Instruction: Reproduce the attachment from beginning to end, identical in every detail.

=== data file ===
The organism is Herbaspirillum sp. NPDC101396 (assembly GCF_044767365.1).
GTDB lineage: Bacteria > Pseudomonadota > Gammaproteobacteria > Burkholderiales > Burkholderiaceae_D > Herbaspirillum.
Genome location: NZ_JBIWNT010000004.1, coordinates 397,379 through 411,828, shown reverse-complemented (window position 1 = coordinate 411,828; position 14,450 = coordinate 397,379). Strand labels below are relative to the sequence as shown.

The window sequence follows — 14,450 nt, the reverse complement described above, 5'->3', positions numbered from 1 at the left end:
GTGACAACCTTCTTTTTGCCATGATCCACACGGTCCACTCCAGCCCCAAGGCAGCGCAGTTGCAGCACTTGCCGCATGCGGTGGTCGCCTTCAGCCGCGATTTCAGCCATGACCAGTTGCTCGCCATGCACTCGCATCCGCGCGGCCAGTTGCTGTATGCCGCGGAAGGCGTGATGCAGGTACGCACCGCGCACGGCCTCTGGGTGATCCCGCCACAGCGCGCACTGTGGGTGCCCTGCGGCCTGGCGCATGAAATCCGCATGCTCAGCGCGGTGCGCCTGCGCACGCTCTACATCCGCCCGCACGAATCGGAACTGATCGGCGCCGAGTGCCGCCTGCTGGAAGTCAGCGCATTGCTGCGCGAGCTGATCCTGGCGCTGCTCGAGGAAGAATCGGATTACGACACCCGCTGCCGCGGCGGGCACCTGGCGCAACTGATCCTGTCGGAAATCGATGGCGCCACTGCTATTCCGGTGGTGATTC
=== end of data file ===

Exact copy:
The organism is Herbaspirillum sp. NPDC101396 (assembly GCF_044767365.1).
GTDB lineage: Bacteria > Pseudomonadota > Gammaproteobacteria > Burkholderiales > Burkholderiaceae_D > Herbaspirillum.
Genome location: NZ_JBIWNT010000004.1, coordinates 397,379 through 411,828, shown reverse-complemented (window position 1 = coordinate 411,828; position 14,450 = coordinate 397,379). Strand labels below are relative to the sequence as shown.

The window sequence follows — 14,450 nt, the reverse complement described above, 5'->3', positions numbered from 1 at the left end:
GTGACAACCTTCTTTTTGCCATGATCCACACGGTCCACTCCAGCCCCAAGGCAGCGCAGTTGCAGCACTTGCCGCATGCGGTGGTCGCCTTCAGCCGCGATTTCAGCCATGACCAGTTGCTCGCCATGCACTCGCATCCGCGCGGCCAGTTGCTGTATGCCGCGGAAGGCGTGATGCAGGTACGCACCGCGCACGGCCTCTGGGTGATCCCGCCACAGCGCGCACTGTGGGTGCCCTGCGGCCTGGCGCATGAAATCCGCATGCTCAGCGCGGTGCGCCTGCGCACGCTCTACATCCGCCCGCACGAATCGGAACTGATCGGCGCCGAGTGCCGCCTGCTGGAAGTCAGCGCATTGCTGCGCGAGCTGATCCTGGCGCTGCTCGAGGAAGAATCGGATTACGACACCCGCTGCCGCGGCGGGCACCTGGCGCAACTGATCCTGTCGGAAATCGATGGCGCCACTGCTATTCCGGTGGTGATTC